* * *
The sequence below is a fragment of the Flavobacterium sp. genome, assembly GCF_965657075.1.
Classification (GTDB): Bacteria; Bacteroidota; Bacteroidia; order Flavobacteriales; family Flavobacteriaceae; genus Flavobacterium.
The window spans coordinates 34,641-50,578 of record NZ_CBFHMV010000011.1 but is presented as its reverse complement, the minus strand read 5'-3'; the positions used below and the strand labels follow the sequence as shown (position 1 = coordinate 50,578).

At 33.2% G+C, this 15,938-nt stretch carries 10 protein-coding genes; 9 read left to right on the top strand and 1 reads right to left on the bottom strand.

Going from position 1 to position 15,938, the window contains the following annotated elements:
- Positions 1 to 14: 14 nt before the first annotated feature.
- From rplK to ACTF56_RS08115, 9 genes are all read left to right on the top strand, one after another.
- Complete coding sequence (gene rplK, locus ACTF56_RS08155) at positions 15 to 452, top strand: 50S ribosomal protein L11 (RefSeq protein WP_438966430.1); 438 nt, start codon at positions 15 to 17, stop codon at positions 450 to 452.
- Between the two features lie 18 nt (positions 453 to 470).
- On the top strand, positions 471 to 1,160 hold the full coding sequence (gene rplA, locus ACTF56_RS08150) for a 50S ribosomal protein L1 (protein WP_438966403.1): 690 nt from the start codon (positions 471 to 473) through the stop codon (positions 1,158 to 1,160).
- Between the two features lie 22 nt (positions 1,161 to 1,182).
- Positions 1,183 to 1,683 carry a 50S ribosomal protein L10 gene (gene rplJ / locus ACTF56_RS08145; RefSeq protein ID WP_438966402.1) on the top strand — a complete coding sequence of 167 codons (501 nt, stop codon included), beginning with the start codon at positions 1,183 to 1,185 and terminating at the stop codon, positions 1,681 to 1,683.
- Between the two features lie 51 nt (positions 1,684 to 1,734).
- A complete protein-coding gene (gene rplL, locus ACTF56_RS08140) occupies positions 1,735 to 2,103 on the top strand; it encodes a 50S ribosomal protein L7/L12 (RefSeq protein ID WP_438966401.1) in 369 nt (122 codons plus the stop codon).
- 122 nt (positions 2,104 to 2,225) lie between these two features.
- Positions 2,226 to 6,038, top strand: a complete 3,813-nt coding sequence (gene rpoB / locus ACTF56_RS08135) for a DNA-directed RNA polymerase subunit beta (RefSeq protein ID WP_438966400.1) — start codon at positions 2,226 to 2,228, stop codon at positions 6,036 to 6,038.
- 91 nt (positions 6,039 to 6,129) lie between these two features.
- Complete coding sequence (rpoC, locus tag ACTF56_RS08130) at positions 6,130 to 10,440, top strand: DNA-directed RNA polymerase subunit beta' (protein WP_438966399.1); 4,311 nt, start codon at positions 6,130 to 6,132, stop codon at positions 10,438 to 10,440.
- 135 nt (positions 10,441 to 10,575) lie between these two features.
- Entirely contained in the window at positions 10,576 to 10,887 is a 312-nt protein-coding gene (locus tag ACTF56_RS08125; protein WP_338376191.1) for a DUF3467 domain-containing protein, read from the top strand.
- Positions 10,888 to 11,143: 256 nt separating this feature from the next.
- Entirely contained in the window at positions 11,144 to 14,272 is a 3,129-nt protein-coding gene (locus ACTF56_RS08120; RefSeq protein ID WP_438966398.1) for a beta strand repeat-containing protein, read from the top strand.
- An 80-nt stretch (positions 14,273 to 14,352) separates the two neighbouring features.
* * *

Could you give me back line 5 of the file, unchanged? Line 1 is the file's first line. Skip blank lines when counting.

Going from position 1 to position 15,938, the window contains the following annotated elements: